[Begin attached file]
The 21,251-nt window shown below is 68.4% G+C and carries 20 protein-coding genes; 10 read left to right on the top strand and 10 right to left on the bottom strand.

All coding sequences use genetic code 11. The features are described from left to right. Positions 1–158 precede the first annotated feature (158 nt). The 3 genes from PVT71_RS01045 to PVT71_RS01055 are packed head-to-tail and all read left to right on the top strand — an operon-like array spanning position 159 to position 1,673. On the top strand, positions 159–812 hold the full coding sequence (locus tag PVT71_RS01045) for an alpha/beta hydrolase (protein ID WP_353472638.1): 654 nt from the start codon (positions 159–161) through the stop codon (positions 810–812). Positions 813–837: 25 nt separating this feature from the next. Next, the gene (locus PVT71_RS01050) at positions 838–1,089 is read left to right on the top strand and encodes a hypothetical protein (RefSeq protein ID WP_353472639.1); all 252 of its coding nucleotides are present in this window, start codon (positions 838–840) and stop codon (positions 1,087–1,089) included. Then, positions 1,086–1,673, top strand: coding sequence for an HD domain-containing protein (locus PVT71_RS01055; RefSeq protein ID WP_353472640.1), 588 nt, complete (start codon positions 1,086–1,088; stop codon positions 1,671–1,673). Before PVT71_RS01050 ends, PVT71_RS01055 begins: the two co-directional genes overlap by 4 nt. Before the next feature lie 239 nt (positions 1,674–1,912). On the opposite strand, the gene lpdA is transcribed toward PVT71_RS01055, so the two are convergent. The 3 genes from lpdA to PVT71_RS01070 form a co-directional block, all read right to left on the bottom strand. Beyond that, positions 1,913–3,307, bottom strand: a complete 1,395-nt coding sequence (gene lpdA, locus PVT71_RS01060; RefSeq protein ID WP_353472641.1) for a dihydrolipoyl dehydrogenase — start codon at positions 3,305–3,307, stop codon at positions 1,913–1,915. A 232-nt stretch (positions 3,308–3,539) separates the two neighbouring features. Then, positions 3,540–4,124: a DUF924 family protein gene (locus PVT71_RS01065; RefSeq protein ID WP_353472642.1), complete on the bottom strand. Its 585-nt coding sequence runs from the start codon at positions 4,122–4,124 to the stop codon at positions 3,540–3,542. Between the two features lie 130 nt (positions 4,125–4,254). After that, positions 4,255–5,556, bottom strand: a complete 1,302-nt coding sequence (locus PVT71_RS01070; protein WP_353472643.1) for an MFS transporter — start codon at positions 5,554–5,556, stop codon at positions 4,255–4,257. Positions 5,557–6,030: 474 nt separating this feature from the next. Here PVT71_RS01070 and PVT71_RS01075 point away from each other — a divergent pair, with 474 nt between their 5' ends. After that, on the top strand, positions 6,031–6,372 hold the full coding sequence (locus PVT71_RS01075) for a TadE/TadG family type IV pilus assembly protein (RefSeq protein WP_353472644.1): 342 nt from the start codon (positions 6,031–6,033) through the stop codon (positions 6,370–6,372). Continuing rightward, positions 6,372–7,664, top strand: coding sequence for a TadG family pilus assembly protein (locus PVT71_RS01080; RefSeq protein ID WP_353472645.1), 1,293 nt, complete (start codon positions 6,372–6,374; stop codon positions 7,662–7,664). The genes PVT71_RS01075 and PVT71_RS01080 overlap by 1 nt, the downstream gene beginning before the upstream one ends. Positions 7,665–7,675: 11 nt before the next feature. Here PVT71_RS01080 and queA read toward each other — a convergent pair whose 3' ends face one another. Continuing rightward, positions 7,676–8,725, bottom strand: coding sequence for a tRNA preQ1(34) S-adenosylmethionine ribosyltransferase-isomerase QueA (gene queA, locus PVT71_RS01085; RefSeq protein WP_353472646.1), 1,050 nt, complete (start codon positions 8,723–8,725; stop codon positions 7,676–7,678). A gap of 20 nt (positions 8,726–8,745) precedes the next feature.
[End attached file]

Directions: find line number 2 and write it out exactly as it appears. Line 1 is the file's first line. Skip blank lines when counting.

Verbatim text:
All coding sequences use genetic code 11. The features are described from left to right. Positions 1–158 precede the first annotated feature (158 nt). The 3 genes from PVT71_RS01045 to PVT71_RS01055 are packed head-to-tail and all read left to right on the top strand — an operon-like array spanning position 159 to position 1,673. On the top strand, positions 159–812 hold the full coding sequence (locus tag PVT71_RS01045) for an alpha/beta hydrolase (protein ID WP_353472638.1): 654 nt from the start codon (positions 159–161) through the stop codon (positions 810–812). Positions 813–837: 25 nt separating this feature from the next. Next, the gene (locus PVT71_RS01050) at positions 838–1,089 is read left to right on the top strand and encodes a hypothetical protein (RefSeq protein ID WP_353472639.1); all 252 of its coding nucleotides are present in this window, start codon (positions 838–840) and stop codon (positions 1,087–1,089) included. Then, positions 1,086–1,673, top strand: coding sequence for an HD domain-containing protein (locus PVT71_RS01055; RefSeq protein ID WP_353472640.1), 588 nt, complete (start codon positions 1,086–1,088; stop codon positions 1,671–1,673). Before PVT71_RS01050 ends, PVT71_RS01055 begins: the two co-directional genes overlap by 4 nt. Before the next feature lie 239 nt (positions 1,674–1,912). On the opposite strand, the gene lpdA is transcribed toward PVT71_RS01055, so the two are convergent. The 3 genes from lpdA to PVT71_RS01070 form a co-directional block, all read right to left on the bottom strand. Beyond that, positions 1,913–3,307, bottom strand: a complete 1,395-nt coding sequence (gene lpdA, locus PVT71_RS01060; RefSeq protein ID WP_353472641.1) for a dihydrolipoyl dehydrogenase — start codon at positions 3,305–3,307, stop codon at positions 1,913–1,915. A 232-nt stretch (positions 3,308–3,539) separates the two neighbouring features. Then, positions 3,540–4,124: a DUF924 family protein gene (locus PVT71_RS01065; RefSeq protein ID WP_353472642.1), complete on the bottom strand. Its 585-nt coding sequence runs from the start codon at positions 4,122–4,124 to the stop codon at positions 3,540–3,542. Between the two features lie 130 nt (positions 4,125–4,254). After that, positions 4,255–5,556, bottom strand: a complete 1,302-nt coding sequence (locus PVT71_RS01070; protein WP_353472643.1) for an MFS transporter — start codon at positions 5,554–5,556, stop codon at positions 4,255–4,257. Positions 5,557–6,030: 474 nt separating this feature from the next. Here PVT71_RS01070 and PVT71_RS01075 point away from each other — a divergent pair, with 474 nt between their 5' ends. After that, on the top strand, positions 6,031–6,372 hold the full coding sequence (locus PVT71_RS01075) for a TadE/TadG family type IV pilus assembly protein (RefSeq protein WP_353472644.1): 342 nt from the start codon (positions 6,031–6,033) through the stop codon (positions 6,370–6,372). Continuing rightward, positions 6,372–7,664, top strand: coding sequence for a TadG family pilus assembly protein (locus PVT71_RS01080; RefSeq protein ID WP_353472645.1), 1,293 nt, complete (start codon positions 6,372–6,374; stop codon positions 7,662–7,664). The genes PVT71_RS01075 and PVT71_RS01080 overlap by 1 nt, the downstream gene beginning before the upstream one ends. Positions 7,665–7,675: 11 nt before the next feature. Here PVT71_RS01080 and queA read toward each other — a convergent pair whose 3' ends face one another. Continuing rightward, positions 7,676–8,725, bottom strand: coding sequence for a tRNA preQ1(34) S-adenosylmethionine ribosyltransferase-isomerase QueA (gene queA, locus PVT71_RS01085; RefSeq protein WP_353472646.1), 1,050 nt, complete (start codon positions 8,723–8,725; stop codon positions 7,676–7,678). A gap of 20 nt (positions 8,726–8,745) precedes the next feature.